Women. Strong women gather. Exercises. I shift the weight from one leg to the other. It feels like being pregnant, having to pee so hard. We get explained and demonstrated how female ejaculation works. Oh, it’s that simple!? The exercises feel like birth preparation: squat position with partner, deep breathing. To be held from behind with folded arms. To deliver weight to others, to relax. Yes: Only females can prepare females for better sex or for giving birth. And then it starts: Approaching my mate. My mate for 30 minutes. Slowly I walk towards him. Seeking for support of another woman. Mara holds me, like shown before. I am supported. I let go. Slowly at first. Then, helping myself with my hand. I ejaculate. For the pleasure of an other. Yet. This is no charity. I feel devotion, dedication, pleasure. Devotion so easy to give because the other remains receptive. Graceful. Thirsty at times. And I feed him through my well-being. By simply letting go. I receive his gratitude with my open heart. I lay down. I am released. My cells let go. Yes. So very easy: No orgiastic breathing, no screaming, just pleasure on both sides. And that was it.
While a movie is coming to the theatres, I peacefully pee on men. So what? And sometimes my libido sleeps and then there is nothing to do. So I watch Netflix.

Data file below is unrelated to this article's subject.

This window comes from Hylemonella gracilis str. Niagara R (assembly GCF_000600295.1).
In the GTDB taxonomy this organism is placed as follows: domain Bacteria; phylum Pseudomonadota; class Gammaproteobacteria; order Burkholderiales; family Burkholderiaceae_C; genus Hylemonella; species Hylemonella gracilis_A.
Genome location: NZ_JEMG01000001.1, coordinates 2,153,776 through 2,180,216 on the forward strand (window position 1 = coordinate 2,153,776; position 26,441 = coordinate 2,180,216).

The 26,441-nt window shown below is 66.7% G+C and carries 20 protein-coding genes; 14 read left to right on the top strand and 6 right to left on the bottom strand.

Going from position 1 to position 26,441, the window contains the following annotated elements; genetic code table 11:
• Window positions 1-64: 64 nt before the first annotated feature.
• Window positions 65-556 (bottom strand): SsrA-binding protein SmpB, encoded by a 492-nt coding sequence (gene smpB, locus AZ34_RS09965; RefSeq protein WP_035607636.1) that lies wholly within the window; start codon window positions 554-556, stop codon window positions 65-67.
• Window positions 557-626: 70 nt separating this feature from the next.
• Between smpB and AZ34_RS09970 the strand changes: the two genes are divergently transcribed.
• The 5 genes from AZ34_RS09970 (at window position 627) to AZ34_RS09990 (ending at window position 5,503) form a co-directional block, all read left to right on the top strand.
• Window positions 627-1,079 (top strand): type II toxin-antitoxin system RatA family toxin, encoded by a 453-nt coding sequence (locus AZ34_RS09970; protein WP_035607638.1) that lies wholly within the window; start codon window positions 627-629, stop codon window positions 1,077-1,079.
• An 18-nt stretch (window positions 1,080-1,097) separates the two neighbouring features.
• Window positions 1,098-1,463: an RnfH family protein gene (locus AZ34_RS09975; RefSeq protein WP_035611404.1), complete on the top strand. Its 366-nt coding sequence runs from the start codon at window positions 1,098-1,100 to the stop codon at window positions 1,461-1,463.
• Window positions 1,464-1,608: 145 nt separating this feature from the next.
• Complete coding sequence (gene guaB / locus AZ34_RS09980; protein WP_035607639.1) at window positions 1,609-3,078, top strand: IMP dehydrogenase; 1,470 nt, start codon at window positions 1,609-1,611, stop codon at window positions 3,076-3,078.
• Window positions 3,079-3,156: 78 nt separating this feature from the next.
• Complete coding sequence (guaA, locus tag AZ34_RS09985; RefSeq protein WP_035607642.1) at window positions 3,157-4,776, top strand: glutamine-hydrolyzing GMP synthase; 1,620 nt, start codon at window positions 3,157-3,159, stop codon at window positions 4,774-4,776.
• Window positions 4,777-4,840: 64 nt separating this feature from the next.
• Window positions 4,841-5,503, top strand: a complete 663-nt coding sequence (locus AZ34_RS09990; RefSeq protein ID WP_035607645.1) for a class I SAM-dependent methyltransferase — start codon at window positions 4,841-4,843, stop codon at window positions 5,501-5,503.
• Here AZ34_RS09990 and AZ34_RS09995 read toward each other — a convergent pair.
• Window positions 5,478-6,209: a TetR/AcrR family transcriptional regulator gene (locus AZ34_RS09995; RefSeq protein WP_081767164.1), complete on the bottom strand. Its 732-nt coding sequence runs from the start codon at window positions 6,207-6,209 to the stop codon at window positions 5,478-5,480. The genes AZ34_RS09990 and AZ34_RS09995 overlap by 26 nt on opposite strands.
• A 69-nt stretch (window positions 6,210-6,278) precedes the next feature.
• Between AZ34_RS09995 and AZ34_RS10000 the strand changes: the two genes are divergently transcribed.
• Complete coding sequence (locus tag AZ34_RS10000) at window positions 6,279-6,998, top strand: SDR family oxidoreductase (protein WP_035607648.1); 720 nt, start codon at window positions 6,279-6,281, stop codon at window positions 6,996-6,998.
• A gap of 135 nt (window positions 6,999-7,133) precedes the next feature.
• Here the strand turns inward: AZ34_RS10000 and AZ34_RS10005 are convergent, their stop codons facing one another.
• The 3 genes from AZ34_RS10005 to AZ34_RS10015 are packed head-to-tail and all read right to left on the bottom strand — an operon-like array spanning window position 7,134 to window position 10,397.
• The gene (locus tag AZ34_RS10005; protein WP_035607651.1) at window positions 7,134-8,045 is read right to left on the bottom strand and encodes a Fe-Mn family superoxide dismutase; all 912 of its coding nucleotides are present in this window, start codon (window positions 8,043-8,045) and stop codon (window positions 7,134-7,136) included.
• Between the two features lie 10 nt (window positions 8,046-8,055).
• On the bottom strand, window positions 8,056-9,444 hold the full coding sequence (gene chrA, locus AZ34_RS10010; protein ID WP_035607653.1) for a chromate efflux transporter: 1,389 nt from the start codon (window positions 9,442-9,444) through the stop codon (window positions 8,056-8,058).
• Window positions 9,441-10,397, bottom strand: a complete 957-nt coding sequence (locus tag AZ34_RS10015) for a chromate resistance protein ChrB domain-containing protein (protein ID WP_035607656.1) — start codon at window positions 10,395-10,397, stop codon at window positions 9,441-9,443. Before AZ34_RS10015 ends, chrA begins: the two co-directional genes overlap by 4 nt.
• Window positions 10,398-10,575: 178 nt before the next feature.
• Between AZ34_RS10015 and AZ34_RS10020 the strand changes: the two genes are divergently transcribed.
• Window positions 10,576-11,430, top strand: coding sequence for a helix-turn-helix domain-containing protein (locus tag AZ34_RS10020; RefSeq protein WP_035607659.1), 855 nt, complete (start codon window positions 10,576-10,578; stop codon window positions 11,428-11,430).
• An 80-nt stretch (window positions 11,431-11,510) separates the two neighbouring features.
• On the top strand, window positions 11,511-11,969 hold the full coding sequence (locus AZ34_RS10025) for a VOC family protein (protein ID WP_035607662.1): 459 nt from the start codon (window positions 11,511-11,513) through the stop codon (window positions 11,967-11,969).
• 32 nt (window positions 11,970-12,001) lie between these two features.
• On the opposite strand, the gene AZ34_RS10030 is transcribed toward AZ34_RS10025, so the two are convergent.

“Babylon Berlin.” The image of a wicked city. In 1920 as in 2020, Berlin has the reputation of being “poor but sexy”. It’s a pity that structures that have contributed so essentially to the sexual emancipation of women and men do not receive public, structural or political support: the Xplore festival remains a world of its own, a society with its own infrastructure that produces its own space of social integration and emotional security; a curated festival, limited in time and space, that can be regarded as extreme and spectacular, even though the diversity and power of sexuality is everyday and normal.
However, that this diversity of sexuality is commonplace and self-evident in Berlin is neither due to Klaus Wowereit nor Michael Müller, but rather to Felix, Judith, Mara, Sarka and those many others at Xplore.
Jeanne Philippe (Berlin, Oct 2018)